In September 2018 I ran a Money Monday series supported by charity Stepchange. It is important to realise that debt and money worries impacts you on so many levels. You might lose sleep. Argue with your partner. Feel stressed and hopeless about your financial situation. If I can get myself out of a decade long 35k debt, then you can do it too!
Each week in January I am going to write another feature in this series, launching this Monday. I have covered credit, financial stress and how to manage your debt. Take a look at some of the topics below. Please do leave suggestions in the comments below if you would like to see any topic discussed this year.
How to manage your debt
Living with debt can be stressful. Very stressful indeed. Ever since I went to University I have been in debt. Student loans. Bank loans. Reconsolidation loans. Credit cards. Payday loans. Sometimes the pressure of debt can get a bit too much. So here are some top tips on how to manage debt.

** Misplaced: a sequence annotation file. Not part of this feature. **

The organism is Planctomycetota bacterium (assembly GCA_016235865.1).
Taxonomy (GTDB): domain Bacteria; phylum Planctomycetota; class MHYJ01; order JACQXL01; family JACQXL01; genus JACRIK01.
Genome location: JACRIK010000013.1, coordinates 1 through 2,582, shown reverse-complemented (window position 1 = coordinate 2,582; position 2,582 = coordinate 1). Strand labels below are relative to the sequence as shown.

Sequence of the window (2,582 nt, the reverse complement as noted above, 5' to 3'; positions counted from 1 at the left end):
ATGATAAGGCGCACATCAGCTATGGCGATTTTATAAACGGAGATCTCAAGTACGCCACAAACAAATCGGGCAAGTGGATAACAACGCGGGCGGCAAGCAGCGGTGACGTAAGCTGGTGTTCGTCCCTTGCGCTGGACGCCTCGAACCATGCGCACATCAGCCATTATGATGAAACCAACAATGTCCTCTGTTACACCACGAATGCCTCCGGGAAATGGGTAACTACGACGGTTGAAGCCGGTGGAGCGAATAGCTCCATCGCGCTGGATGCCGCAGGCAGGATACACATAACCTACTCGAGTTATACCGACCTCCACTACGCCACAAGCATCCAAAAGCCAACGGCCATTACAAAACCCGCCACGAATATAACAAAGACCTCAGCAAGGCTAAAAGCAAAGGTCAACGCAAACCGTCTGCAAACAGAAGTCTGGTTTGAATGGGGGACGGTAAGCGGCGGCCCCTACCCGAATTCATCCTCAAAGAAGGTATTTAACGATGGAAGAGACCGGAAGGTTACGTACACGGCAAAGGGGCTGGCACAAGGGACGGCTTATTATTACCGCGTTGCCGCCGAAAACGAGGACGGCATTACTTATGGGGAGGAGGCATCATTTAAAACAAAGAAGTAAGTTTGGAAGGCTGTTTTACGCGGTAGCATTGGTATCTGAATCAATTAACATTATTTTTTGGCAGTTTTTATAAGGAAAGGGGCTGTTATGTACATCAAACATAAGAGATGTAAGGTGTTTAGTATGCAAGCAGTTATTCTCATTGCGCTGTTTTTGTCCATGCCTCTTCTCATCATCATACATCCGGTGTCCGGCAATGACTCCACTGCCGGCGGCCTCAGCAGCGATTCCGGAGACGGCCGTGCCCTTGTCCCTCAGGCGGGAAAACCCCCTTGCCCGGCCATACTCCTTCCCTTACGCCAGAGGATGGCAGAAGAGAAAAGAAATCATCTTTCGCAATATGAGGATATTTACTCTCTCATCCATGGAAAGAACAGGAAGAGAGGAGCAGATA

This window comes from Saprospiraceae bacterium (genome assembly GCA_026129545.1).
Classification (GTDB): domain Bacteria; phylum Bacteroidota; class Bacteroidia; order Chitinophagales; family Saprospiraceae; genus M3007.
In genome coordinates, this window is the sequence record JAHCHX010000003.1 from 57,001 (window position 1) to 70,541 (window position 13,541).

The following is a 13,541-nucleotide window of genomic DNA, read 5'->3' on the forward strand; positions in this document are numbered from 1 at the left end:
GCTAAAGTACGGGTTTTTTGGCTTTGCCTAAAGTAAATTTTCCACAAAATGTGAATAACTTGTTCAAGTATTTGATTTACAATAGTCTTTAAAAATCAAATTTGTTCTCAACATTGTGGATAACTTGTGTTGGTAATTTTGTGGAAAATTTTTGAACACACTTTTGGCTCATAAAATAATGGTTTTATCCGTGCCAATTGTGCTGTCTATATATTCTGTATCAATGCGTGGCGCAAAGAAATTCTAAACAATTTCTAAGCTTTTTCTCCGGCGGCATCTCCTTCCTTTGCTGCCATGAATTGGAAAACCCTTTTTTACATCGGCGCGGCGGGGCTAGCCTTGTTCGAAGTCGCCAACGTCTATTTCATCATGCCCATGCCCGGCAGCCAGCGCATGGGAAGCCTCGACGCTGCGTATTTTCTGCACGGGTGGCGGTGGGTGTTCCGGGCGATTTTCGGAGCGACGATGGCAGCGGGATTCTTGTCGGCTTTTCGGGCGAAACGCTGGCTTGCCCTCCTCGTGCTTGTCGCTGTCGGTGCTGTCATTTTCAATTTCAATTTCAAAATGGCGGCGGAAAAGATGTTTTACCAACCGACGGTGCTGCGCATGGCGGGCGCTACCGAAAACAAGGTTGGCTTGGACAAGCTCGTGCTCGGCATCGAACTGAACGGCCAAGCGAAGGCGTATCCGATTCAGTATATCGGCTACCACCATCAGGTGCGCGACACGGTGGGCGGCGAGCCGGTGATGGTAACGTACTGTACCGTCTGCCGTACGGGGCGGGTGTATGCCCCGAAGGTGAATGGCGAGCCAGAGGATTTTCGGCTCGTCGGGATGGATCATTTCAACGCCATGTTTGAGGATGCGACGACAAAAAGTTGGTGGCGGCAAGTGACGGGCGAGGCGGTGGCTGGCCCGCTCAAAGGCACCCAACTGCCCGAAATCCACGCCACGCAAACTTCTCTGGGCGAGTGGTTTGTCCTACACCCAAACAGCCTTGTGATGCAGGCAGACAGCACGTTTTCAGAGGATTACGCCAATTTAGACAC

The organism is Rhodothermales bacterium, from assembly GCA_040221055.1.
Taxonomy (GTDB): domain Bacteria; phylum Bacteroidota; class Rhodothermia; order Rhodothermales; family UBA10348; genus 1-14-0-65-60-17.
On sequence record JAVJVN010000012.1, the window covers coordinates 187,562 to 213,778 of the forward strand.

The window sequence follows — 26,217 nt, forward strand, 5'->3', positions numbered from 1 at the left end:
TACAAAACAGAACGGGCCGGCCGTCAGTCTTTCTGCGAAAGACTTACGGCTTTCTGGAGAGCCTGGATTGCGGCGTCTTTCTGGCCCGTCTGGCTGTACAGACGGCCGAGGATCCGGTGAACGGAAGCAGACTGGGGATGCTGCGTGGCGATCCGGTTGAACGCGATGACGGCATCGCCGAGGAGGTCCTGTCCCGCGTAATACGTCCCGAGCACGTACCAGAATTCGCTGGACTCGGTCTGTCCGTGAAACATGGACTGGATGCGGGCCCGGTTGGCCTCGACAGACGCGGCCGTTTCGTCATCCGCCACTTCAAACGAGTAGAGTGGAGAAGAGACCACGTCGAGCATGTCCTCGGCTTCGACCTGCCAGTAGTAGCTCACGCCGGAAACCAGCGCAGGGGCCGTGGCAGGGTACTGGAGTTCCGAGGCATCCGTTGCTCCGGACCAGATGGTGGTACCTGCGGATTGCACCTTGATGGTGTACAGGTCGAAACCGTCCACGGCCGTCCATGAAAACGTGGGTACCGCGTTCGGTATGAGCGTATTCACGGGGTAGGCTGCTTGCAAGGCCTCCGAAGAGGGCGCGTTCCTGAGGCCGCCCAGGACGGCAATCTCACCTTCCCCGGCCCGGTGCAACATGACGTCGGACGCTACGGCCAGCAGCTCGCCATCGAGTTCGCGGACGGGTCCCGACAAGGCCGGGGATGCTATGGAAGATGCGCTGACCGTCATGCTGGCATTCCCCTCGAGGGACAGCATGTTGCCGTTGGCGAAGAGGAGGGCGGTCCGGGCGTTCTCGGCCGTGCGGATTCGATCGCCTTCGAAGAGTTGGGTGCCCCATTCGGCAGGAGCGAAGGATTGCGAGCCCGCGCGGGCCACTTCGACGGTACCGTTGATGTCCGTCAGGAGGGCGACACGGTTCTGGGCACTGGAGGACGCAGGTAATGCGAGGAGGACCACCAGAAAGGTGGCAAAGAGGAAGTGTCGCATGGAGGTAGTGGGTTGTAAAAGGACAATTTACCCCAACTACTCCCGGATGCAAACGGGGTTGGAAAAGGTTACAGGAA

We contacted Stepchange who are the UK’s top debt agency, to offer their guidance on a number of topics to share with you all as part of our ‘Money Mondays’ series.
Living with debt can be stressful. When you are stressed, this can affect your appetite, sleep, working life and also your relationships. Especially if you have started to borrow money from people. The only thing you can do is to take control of the situation. Create a budget. Look at what debt solution is right for you. The longer you leave it, the more damage you could potentially be doing overtime.
To reduce your credit card debt as quickly as possible, try to pay off as much as you can afford every month. The bigger your credit card balance, the greater the amount of interest will be added. Try to keep your balance to a minimum. Also bear in mind that if you miss payments, you’ll have extra charges added to your credit card debt as well. Put your repayments on direct debit so not to miss one.
January is a great time to make resolutions. Start the year afresh. January and September are my favourite times of the year to reflect and make plans for the future. 2017 wasn’t the best of years in many ways, but the one thing it did teach me was to budget. My credit rating went up for the first time in years. Just by saving £25.00 a week, I had managed to save £600 for the New Year when my contract had ended and yet there were loads of bills to pay!